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Proof Testing

Web Slings

Proof Testing of Sling Exposed to Ultra Violet Light

Slings used in environments where they are subject to continuous exposure to ultra violet light (sunlight) should be proof tested to two (2) times rated capacity semi-annually, or more frequently, depending on severity of exposure.
Testing has confirmed that Nylon Slings lose fifty (50) to sixty (60) percent of their strength after 36 months of continuous exposure to sunlight. Polyester loses about thirty (30) percent over the same period. Contact CERTEX for further information on the Testing program completed by the Web Sling and Tie Down Association.

Operating Practices

1. Determine weight of the load. The weight of the load shall be within the rated capacity of the Sling.
2. Select Sling having suitable characteristics for the type of load, hitch and environment.
3. Slings shall not be loaded in excess of the rated capacity. Consideration shall be given to the Sling to load angle which affects rated capacity. (See Sling Angle Chart)
4. Slings with fittings which are used in a choker hitch shall be of sufficient length to assure that the
choking action is on the webbing and never on a fitting or splice.
5. Slings used in a basket hitch shall have the load controlled to prevent slippage.
6. The opening in fittings shall be the proper shape and size to insure that the fitting will seat properly in the hook or other attachments.
7. Slings shall always be protected from being cut by corners, edges, protrusions or abrasive surfaces with protection sufficient for the intended purpose
8. Slings shall not be dragged on the floor or over abrasive surface.
9. Slings shall not be twisted or tied into knots, or shortened or joined by knotting.
10. . Slings shall not be pulled from under loads if the load is resting on the Sling. Loads resting on Web slings could damage the Sling.
11. Do not drop Slings equipped with metal fittings.
12. Slings that appear to be damaged shall not be used unless inspected and accepted.
13. The Sling shall be hitched in a manner providing control of the load.
14. Personnel shall stand clear of the suspended load.
15. Personnel, including portions of the human body, shall be kept from between the Sling and the load, and from between the Sling and the crane hook or hoist hook.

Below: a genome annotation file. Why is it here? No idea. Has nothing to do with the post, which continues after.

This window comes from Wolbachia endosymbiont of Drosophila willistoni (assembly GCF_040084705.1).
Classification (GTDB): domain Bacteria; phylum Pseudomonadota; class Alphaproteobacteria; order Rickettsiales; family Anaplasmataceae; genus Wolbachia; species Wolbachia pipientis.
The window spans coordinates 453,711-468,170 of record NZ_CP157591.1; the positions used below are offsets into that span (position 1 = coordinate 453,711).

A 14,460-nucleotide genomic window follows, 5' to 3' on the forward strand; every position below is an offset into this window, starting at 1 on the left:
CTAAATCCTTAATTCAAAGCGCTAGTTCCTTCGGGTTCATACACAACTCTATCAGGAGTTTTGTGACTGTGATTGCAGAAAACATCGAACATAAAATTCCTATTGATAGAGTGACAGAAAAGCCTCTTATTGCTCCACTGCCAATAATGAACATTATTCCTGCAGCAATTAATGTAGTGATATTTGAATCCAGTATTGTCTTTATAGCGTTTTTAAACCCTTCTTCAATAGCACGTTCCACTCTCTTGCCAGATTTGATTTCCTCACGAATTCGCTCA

16. Personnel shall not ride the Sling or load being lifted.
17. Shock loading shall be avoided.
18. Twisting and kinking the legs (branches) shall be avoided.
19. Load applied to the hook shall be centered in the base (bowl) of hook to prevent point loading onthe hook.
20. During lifting, with or without the load, personnel shall be alert for possible snagging.
21. The Web Slings’ legs (branches) shall contain or support the load from the sides above the centerof gravity when using a basket hitch
22. Slings shall be long enough so that the rated capacity of the Sling is adequate when the angle of the legs (branches) is taken into consideration. (See Load Chart)
23. Place blocks under load prior to setting down the load, to allow removal of the Web Sling, if applicable
24. Nylon & Polyester Slings shall not be used in contact with objects or at temperatures above194 degrees F (90 degrees C).
25. Exposure to sunlight or ultra-violet light degrades the strength of Slings. Store Slings in a cool, dry and dark place when not in use.
26. Slings shall not be used to pull on objects in a snagged or constrained condition.
27. Only Web Slings with legible identification tags shall be used.
28. Tags and labels should be kept away from the load, hook and point of choke.
29. Web Slings shall not be constricted or bunched between the ears of a clevis or shackle.
30. Web Slings shall not be used as bridles on suspended personnel platforms.